THE CABINET-MAKER'S GUIDE: OR RULES AND INSTRUCTIONS IN THE ART OF VARNISHING, DYING, STAINING, JAPANNING, POLISHING, LACKERING AND BEAUTIFYING WOOD, IVORY, TORTOISE-SHELL AND METAL. WITH OBSERVATIONS ON THEIR MANAGEMENT AND APPLICATION.

Greenfield, Ma. 1825. 108pp. Publisher's advertisements on rear board. 16mo. Original printed paper-covered boards. Moderate staining to boards, minor chipping to spine ends, minor edge wear. Moderate scattered foxing. Very good, and wholly unsophisticated. Untrimmed. Item #WRCAM56380

The first American printing of the first American furniture finisher's manual, reprinted from the original British edition by G.A. Siddons. "A new edition, with considerable additions. Including an appendix containing several valuable tables." Clear and concise instructions are given for dying and staining woods, making glue, making and applying varnish, polishing, japanning, cleaning woods and metals, and much more. For example, to make furniture oil "Take linseed oil, put it in a glazed pipkin, with as much alkanet root as it will cover; let it boil gently, and you will find it become of a strong red color: let it cool, and it will be fit for use." Six tables in the appendix provide assistance for figuring lengths and weights, and an index follows.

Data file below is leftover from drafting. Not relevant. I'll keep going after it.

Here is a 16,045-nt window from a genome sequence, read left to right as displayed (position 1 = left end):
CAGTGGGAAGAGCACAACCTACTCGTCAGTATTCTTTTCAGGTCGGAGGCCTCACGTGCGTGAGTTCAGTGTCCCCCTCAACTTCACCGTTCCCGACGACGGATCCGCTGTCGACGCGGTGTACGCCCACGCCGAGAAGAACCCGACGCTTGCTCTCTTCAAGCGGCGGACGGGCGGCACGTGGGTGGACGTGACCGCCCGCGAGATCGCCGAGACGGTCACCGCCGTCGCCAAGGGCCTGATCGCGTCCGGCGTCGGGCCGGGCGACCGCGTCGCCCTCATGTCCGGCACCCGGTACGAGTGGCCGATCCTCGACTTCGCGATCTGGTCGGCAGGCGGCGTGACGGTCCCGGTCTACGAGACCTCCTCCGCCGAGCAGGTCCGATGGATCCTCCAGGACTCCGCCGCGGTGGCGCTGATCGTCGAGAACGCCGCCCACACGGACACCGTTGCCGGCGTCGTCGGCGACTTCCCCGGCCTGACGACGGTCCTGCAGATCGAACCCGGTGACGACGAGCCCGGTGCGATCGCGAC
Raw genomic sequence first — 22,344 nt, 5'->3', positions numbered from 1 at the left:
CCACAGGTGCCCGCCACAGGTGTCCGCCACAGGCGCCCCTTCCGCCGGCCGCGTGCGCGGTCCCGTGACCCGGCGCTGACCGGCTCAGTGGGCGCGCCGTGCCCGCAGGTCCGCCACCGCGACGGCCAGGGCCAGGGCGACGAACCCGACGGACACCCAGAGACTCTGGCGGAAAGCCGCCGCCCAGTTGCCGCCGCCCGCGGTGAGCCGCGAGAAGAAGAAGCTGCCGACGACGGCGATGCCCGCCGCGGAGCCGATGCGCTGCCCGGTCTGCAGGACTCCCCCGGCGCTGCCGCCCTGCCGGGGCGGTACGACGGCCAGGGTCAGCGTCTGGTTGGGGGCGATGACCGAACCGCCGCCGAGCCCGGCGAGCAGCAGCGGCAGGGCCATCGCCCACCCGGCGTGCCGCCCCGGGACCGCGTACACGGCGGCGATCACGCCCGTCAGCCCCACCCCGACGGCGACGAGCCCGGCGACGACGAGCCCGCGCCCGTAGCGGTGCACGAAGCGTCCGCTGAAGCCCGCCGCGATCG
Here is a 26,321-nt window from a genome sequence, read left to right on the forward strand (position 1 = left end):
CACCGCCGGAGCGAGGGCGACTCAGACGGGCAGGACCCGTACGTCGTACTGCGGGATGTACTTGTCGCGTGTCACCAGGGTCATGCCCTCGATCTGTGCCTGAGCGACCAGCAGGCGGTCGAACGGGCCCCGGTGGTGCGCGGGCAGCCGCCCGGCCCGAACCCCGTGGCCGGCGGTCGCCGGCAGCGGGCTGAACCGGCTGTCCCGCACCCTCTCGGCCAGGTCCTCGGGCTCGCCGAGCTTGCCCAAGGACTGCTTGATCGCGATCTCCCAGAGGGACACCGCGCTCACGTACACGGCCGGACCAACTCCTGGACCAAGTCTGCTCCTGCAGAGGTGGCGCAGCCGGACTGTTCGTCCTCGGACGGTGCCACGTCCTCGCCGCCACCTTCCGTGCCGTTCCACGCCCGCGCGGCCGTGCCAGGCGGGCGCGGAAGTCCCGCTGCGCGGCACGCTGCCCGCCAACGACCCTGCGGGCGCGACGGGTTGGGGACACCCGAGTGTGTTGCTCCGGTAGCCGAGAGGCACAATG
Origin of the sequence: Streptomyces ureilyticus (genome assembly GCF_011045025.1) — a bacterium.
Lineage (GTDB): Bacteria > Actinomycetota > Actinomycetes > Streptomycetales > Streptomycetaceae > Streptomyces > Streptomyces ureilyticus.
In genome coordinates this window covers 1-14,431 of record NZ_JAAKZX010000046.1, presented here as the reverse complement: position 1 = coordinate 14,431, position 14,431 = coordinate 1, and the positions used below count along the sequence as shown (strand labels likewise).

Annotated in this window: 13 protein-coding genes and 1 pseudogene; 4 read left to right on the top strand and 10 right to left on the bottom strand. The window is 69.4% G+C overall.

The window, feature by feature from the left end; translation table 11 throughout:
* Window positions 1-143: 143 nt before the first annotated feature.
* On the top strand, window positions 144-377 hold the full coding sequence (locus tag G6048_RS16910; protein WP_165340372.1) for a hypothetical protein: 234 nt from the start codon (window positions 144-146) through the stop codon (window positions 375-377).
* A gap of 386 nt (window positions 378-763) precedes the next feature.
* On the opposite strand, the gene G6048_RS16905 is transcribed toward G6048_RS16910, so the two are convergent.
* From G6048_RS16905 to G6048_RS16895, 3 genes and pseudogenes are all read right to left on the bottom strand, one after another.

Western Massachusetts was obviously a place of great architectural and design innovation during the American Federal period as both the present title and Asher Benjamin's landmark architecture book, THE COUNTRY BUILDER'S ASSISTANT..., were printed in Greenfield. Not in AMERICAN IMPRINTS. Highly desirable and a landmark in American crafts.
RINK 1793.

Price: $6,000.00